Trudging to his car through the midwinter gloom, David Barker is heading home. He drives fast past winter-drab fields and deep into the English countryside. Along the way, he opines on, among other things, the role of pubs in British life, the Norman conquest of England, and the exploits of one of the area residents, Sting. If this courtly physician has anything in common with Sting, it is not celebrity. A decade ago, the "Barker hypothesis" was almost unknown, drowned out by the thunder of excitement over the genetics revolution. Heart disease, cancer, and obesity were considered mostly a matter of DNA and adult lifestyle. Barker, who heads the Medical Research Council Environmental Epidemiology Unit at the University of Southampton, broke rank by arguing that health and disease have more complex roots. Conditions in the womb and in early infancy, he said, "program" the way our kidneys, liver, pancreas, heart, and brain develop, and how they function later in life. When a fetus must adapt to a poor environment in the womb, or when infants are exposed to malnutrition or infection shortly after birth, permanent and even lethal damage is done. This view challenges not only genetic dogma but also the very foundation of public-health doctrine. "One of the most threatening things about fetal programming," Barker says, "is that it means that God may reward you less than you think for changing your lifestyle." Once derided as something Aldous Huxley might have dreamed up as a sequel to Brave New World, Barker's theory is now widely embraced, even by many of his early critics. The National Institutes of Health has pledged to plow $3.8 million into studying the fetal origins of adult disease, and partially as a consequence of this largesse, interest in the field has burgeoned. In the past couple of years, the number of scientific papers published on the topic has gone from a trickle to a steady stream, and at a recent Society for Experimental Biology conference, sessions on fetal programming were crammed. "I have absolutely no doubt that fetal programming is extremely important," says Claude Lenfant, director of the NIH's National Heart, Lung, and Blood Institute in Bethesda, Maryland. "It could explain so many things that we do not now understand. We know that most diseases result from a mismatch between genes and environment. The question is, when does the 'environment' piece begin—when you take your first breath of air, or earlier? I say it's earlier. Like Barker, I say it's in the womb." To understand fully Barker's thinking, it is first necessary to let go of the cherished myth that mothers-to-be sacrifice all to the next generation. The bitter truth is that growing teenagers and undernourished or vitamin-depleted women are less able than other mothers to nourish their fetuses. When pickings are slim, the fetus loses out. A malnourished fetus must perform a sort of triage, diverting nutrient-rich blood to the most vital of vital organs—first the brain and then the heart—thereby shortchanging other parts. Because these organs grow at different rates—some continuing to develop into the first few years of childhood—the impact varies depending on when and what sort of malnourishment occurs. The baby may be born looking and acting healthy but with a liver, kidney, or pancreas subtly compromised in a way that will show up later in life. And a woman who begins pregnancy in a less-than-healthy state may have difficulty passing nutrients through the placenta, depriving her baby even if she eats well.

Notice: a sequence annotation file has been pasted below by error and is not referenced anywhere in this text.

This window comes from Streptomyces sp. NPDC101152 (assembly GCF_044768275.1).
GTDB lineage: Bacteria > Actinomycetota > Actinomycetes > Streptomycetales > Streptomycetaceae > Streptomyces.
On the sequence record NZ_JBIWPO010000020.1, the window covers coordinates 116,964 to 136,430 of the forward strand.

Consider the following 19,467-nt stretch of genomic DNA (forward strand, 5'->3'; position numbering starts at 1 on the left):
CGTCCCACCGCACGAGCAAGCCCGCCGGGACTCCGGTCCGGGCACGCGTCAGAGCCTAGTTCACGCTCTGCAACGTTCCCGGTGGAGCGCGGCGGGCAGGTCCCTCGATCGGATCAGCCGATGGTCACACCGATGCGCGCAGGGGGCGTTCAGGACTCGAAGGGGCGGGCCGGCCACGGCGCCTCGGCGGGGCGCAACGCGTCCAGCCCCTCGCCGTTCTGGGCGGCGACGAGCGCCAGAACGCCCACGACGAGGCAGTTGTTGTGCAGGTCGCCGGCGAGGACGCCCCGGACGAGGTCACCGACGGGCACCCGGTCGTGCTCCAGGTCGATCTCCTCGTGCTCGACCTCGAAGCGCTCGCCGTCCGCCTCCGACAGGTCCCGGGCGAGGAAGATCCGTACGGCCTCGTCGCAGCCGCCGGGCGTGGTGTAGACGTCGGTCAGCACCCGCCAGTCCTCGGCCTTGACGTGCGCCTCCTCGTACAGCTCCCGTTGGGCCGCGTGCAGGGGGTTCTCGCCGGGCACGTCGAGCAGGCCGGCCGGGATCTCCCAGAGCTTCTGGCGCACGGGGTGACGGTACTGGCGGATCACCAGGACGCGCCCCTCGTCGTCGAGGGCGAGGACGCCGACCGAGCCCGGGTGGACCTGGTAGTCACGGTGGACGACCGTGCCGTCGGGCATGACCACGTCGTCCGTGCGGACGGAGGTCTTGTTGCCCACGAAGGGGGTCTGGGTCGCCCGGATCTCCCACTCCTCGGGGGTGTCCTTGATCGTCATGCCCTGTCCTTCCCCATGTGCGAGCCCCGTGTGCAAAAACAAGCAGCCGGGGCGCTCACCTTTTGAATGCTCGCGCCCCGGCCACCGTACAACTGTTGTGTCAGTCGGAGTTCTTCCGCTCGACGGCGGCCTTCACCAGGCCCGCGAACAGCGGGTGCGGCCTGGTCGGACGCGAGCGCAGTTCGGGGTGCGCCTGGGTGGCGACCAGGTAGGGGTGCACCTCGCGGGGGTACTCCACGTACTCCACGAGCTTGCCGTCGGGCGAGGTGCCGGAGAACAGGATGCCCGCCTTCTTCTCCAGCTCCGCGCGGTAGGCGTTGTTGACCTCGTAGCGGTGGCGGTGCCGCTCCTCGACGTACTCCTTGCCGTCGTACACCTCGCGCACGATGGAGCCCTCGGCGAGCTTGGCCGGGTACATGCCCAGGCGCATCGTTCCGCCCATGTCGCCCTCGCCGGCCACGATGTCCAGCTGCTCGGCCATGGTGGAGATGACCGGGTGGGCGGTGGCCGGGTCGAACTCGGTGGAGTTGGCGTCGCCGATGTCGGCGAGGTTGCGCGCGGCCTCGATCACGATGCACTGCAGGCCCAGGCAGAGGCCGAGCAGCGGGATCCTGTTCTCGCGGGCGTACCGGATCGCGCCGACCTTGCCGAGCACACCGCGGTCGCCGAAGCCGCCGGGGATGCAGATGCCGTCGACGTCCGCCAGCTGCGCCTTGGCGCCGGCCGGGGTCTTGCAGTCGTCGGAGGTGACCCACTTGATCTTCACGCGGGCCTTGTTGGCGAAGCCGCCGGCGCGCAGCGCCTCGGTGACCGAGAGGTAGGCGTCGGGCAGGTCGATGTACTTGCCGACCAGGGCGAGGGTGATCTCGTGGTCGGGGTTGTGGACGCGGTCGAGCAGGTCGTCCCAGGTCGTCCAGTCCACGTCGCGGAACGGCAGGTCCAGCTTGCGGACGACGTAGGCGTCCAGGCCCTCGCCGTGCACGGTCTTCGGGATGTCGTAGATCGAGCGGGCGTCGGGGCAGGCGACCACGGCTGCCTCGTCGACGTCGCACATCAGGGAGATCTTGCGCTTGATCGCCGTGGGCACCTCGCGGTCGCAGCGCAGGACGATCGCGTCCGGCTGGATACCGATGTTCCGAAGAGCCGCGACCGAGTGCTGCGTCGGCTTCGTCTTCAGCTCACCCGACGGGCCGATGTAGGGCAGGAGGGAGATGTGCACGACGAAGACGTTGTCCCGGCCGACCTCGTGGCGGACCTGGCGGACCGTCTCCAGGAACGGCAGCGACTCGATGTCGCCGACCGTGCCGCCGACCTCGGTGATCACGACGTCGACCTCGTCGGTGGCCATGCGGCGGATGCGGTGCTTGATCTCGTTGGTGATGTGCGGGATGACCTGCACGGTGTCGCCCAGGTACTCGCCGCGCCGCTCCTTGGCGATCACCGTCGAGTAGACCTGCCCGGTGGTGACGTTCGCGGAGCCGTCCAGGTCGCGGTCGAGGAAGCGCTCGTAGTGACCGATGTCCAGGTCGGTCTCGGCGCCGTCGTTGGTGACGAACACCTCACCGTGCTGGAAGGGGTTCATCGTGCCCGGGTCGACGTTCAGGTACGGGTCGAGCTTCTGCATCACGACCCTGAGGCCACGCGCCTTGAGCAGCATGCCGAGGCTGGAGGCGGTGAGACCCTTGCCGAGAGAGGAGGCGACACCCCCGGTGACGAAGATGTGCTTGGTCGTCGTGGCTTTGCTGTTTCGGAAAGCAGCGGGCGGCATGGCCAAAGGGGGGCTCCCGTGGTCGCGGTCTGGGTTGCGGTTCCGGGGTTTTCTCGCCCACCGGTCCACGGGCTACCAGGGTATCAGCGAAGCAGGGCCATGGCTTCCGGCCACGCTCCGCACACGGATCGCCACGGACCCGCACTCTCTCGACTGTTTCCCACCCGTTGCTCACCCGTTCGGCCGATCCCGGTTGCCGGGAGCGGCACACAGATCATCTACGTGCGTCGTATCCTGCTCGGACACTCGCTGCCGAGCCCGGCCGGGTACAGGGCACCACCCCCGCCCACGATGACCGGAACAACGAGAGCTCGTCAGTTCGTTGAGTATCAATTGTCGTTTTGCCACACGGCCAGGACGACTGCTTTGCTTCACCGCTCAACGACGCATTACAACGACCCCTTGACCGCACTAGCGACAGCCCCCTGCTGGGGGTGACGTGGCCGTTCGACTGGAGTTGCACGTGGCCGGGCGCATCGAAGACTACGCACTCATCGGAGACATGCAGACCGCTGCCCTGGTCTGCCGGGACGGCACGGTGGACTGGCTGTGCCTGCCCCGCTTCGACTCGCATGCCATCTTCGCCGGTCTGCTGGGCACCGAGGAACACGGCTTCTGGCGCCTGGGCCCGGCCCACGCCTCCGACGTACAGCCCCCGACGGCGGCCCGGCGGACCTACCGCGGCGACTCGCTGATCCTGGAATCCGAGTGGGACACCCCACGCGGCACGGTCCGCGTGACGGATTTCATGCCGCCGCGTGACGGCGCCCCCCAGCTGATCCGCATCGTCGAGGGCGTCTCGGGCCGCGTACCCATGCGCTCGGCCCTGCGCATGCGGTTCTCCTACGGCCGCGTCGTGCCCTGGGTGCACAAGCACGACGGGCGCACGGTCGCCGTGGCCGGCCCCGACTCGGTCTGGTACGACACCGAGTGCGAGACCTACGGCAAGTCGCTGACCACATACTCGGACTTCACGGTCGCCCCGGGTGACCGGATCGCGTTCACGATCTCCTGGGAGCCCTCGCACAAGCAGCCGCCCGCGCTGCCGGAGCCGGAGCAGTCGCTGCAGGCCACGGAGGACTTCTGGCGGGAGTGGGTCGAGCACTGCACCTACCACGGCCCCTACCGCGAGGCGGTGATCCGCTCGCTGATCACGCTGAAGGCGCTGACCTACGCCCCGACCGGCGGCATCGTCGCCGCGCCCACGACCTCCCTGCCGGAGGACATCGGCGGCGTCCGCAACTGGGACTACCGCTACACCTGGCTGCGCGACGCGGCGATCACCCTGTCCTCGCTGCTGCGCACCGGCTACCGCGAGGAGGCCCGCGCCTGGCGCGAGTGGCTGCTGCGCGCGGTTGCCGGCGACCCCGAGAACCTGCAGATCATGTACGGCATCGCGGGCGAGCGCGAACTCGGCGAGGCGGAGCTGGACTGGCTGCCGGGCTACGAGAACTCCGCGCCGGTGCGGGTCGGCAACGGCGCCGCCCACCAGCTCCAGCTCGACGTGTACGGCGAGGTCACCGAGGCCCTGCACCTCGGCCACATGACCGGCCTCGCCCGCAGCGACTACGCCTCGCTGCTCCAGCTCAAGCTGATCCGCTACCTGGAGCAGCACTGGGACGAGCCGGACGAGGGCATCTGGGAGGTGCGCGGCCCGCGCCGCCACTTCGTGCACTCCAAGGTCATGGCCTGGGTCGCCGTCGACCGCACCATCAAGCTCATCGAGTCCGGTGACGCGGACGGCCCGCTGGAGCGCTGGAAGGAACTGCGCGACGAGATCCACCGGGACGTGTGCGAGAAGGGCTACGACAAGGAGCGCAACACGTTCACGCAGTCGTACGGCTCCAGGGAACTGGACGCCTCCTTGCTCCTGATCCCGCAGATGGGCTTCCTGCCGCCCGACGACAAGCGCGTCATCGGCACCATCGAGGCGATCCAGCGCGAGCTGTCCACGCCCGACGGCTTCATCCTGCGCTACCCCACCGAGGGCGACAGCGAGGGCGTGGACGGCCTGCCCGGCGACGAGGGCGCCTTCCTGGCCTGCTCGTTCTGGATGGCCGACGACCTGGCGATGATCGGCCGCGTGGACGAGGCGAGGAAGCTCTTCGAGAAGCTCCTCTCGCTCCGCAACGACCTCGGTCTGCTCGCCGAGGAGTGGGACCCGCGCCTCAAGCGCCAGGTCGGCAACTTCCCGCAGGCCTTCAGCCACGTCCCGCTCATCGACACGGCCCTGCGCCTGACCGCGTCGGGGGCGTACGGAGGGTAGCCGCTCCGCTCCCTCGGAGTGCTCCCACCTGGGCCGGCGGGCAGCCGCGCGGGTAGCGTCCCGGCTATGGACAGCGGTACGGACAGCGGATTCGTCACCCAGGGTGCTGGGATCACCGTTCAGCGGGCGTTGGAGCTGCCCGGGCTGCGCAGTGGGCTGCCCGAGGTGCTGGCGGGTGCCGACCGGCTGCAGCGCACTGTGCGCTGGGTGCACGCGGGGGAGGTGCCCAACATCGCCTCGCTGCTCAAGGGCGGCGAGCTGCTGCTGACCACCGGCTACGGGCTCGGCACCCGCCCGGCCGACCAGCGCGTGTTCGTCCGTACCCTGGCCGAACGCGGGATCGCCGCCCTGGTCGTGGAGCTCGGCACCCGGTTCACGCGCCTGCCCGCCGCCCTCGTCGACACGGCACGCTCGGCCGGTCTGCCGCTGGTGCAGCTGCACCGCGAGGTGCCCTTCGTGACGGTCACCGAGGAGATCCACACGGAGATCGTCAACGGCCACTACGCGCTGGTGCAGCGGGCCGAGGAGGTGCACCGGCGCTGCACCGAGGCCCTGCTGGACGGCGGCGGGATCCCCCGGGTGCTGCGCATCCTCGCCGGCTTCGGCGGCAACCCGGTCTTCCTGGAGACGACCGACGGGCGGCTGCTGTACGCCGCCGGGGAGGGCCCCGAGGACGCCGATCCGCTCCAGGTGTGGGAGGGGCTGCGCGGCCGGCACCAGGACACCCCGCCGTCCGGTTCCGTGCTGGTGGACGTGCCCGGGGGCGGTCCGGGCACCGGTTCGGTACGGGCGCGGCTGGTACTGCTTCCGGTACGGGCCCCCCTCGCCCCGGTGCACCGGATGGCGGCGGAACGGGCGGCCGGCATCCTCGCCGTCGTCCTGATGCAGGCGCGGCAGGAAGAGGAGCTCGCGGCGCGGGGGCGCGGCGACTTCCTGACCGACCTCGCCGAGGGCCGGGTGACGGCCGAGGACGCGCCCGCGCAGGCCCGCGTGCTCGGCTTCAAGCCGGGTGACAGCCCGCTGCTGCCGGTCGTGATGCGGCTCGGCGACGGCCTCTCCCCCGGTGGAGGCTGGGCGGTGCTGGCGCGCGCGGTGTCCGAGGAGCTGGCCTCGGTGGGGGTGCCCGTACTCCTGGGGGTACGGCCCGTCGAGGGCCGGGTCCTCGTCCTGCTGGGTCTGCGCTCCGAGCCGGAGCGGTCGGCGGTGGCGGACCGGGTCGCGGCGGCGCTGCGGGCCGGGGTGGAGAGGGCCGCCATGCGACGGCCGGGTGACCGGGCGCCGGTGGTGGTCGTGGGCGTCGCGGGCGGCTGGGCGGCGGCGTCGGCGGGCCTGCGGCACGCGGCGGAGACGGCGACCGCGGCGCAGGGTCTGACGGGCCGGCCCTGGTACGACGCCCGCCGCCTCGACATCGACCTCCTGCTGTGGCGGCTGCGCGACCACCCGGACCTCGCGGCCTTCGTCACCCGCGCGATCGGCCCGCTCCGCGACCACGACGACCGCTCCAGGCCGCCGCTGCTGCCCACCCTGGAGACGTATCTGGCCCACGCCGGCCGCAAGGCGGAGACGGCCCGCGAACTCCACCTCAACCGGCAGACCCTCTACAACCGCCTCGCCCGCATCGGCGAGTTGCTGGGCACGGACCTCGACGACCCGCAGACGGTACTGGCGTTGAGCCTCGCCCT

David Barker sits among the thousands of health records that helped him make a case for the impact of fetal nutrition on adult health. "When I talk about the importance of nutrition in fetal health," he says, "every mother knows it and looks at me pityingly when I explain it."